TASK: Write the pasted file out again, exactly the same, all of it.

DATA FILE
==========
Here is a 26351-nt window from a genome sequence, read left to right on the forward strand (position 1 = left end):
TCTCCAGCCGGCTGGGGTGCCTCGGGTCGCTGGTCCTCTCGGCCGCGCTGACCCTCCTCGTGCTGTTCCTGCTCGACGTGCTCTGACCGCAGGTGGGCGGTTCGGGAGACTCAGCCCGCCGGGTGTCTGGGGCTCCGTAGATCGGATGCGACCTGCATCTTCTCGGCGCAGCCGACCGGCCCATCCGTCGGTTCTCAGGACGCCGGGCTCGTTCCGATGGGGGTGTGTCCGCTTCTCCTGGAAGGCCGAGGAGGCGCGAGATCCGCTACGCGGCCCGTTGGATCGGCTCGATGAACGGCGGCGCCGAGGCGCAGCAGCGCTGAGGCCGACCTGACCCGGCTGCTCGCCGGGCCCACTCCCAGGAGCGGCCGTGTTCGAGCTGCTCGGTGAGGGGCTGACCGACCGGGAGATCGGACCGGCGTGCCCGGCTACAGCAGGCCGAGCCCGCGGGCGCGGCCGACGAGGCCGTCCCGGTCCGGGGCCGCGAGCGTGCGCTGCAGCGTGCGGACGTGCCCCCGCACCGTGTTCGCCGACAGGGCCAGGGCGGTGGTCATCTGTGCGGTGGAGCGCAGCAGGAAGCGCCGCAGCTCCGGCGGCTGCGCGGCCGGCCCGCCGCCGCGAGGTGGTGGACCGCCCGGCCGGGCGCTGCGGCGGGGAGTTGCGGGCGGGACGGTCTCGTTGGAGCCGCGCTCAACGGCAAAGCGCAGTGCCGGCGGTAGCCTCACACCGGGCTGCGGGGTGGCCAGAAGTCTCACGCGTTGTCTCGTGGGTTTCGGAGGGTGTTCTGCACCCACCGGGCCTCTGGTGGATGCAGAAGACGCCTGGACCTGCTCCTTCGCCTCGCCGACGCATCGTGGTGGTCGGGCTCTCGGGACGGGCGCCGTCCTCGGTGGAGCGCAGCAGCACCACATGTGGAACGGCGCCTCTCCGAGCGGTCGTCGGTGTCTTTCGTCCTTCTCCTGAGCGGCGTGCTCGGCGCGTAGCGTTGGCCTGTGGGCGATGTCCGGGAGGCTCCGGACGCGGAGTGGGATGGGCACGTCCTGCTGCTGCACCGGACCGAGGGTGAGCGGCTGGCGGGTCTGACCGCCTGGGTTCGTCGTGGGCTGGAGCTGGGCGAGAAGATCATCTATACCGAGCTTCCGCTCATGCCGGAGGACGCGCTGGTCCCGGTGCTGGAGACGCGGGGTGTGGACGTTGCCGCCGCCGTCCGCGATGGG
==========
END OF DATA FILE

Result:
Here is a 26351-nt window from a genome sequence, read left to right on the forward strand (position 1 = left end):
TCTCCAGCCGGCTGGGGTGCCTCGGGTCGCTGGTCCTCTCGGCCGCGCTGACCCTCCTCGTGCTGTTCCTGCTCGACGTGCTCTGACCGCAGGTGGGCGGTTCGGGAGACTCAGCCCGCCGGGTGTCTGGGGCTCCGTAGATCGGATGCGACCTGCATCTTCTCGGCGCAGCCGACCGGCCCATCCGTCGGTTCTCAGGACGCCGGGCTCGTTCCGATGGGGGTGTGTCCGCTTCTCCTGGAAGGCCGAGGAGGCGCGAGATCCGCTACGCGGCCCGTTGGATCGGCTCGATGAACGGCGGCGCCGAGGCGCAGCAGCGCTGAGGCCGACCTGACCCGGCTGCTCGCCGGGCCCACTCCCAGGAGCGGCCGTGTTCGAGCTGCTCGGTGAGGGGCTGACCGACCGGGAGATCGGACCGGCGTGCCCGGCTACAGCAGGCCGAGCCCGCGGGCGCGGCCGACGAGGCCGTCCCGGTCCGGGGCCGCGAGCGTGCGCTGCAGCGTGCGGACGTGCCCCCGCACCGTGTTCGCCGACAGGGCCAGGGCGGTGGTCATCTGTGCGGTGGAGCGCAGCAGGAAGCGCCGCAGCTCCGGCGGCTGCGCGGCCGGCCCGCCGCCGCGAGGTGGTGGACCGCCCGGCCGGGCGCTGCGGCGGGGAGTTGCGGGCGGGACGGTCTCGTTGGAGCCGCGCTCAACGGCAAAGCGCAGTGCCGGCGGTAGCCTCACACCGGGCTGCGGGGTGGCCAGAAGTCTCACGCGTTGTCTCGTGGGTTTCGGAGGGTGTTCTGCACCCACCGGGCCTCTGGTGGATGCAGAAGACGCCTGGACCTGCTCCTTCGCCTCGCCGACGCATCGTGGTGGTCGGGCTCTCGGGACGGGCGCCGTCCTCGGTGGAGCGCAGCAGCACCACATGTGGAACGGCGCCTCTCCGAGCGGTCGTCGGTGTCTTTCGTCCTTCTCCTGAGCGGCGTGCTCGGCGCGTAGCGTTGGCCTGTGGGCGATGTCCGGGAGGCTCCGGACGCGGAGTGGGATGGGCACGTCCTGCTGCTGCACCGGACCGAGGGTGAGCGGCTGGCGGGTCTGACCGCCTGGGTTCGTCGTGGGCTGGAGCTGGGCGAGAAGATCATCTATACCGAGCTTCCGCTCATGCCGGAGGACGCGCTGGTCCCGGTGCTGGAGACGCGGGGTGTGGACGTTGCCGCCGCCGTCCGCGATGGG